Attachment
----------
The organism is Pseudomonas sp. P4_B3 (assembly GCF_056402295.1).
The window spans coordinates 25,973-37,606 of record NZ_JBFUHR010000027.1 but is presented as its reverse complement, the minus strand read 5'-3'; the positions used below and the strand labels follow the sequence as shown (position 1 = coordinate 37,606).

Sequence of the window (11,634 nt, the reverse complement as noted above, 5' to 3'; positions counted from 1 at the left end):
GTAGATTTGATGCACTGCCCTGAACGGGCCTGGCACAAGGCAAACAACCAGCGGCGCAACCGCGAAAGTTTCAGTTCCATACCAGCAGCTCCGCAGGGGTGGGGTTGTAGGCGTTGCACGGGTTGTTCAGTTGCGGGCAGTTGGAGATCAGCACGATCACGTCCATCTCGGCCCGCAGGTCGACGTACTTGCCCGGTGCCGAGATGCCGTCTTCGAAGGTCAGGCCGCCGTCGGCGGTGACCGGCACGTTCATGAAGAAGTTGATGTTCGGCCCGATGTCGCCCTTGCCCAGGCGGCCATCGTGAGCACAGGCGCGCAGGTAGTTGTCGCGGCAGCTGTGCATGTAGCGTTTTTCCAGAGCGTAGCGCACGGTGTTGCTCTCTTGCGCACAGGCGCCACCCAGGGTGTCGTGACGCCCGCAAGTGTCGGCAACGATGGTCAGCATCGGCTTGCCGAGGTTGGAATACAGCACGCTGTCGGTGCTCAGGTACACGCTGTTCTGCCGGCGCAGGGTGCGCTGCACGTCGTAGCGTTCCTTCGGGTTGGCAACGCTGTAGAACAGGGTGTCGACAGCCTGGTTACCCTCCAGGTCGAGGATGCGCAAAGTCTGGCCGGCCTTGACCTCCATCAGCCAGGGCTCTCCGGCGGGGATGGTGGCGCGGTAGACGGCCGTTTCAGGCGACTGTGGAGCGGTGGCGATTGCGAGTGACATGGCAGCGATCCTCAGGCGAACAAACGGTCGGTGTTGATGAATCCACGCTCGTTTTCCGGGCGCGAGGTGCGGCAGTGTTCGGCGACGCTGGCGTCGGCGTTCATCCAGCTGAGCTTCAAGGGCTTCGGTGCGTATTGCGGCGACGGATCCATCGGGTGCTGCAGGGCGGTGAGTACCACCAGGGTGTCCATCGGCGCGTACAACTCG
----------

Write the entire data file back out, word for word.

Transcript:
The organism is Pseudomonas sp. P4_B3 (assembly GCF_056402295.1).
The window spans coordinates 25,973-37,606 of record NZ_JBFUHR010000027.1 but is presented as its reverse complement, the minus strand read 5'-3'; the positions used below and the strand labels follow the sequence as shown (position 1 = coordinate 37,606).

Sequence of the window (11,634 nt, the reverse complement as noted above, 5' to 3'; positions counted from 1 at the left end):
GTAGATTTGATGCACTGCCCTGAACGGGCCTGGCACAAGGCAAACAACCAGCGGCGCAACCGCGAAAGTTTCAGTTCCATACCAGCAGCTCCGCAGGGGTGGGGTTGTAGGCGTTGCACGGGTTGTTCAGTTGCGGGCAGTTGGAGATCAGCACGATCACGTCCATCTCGGCCCGCAGGTCGACGTACTTGCCCGGTGCCGAGATGCCGTCTTCGAAGGTCAGGCCGCCGTCGGCGGTGACCGGCACGTTCATGAAGAAGTTGATGTTCGGCCCGATGTCGCCCTTGCCCAGGCGGCCATCGTGAGCACAGGCGCGCAGGTAGTTGTCGCGGCAGCTGTGCATGTAGCGTTTTTCCAGAGCGTAGCGCACGGTGTTGCTCTCTTGCGCACAGGCGCCACCCAGGGTGTCGTGACGCCCGCAAGTGTCGGCAACGATGGTCAGCATCGGCTTGCCGAGGTTGGAATACAGCACGCTGTCGGTGCTCAGGTACACGCTGTTCTGCCGGCGCAGGGTGCGCTGCACGTCGTAGCGTTCCTTCGGGTTGGCAACGCTGTAGAACAGGGTGTCGACAGCCTGGTTACCCTCCAGGTCGAGGATGCGCAAAGTCTGGCCGGCCTTGACCTCCATCAGCCAGGGCTCTCCGGCGGGGATGGTGGCGCGGTAGACGGCCGTTTCAGGCGACTGTGGAGCGGTGGCGATTGCGAGTGACATGGCAGCGATCCTCAGGCGAACAAACGGTCGGTGTTGATGAATCCACGCTCGTTTTCCGGGCGCGAGGTGCGGCAGTGTTCGGCGACGCTGGCGTCGGCGTTCATCCAGCTGAGCTTCAAGGGCTTCGGTGCGTATTGCGGCGACGGATCCATCGGGTGCTGCAGGGCGGTGAGTACCACCAGGGTGTCCATCGGCGCGTACAACTCG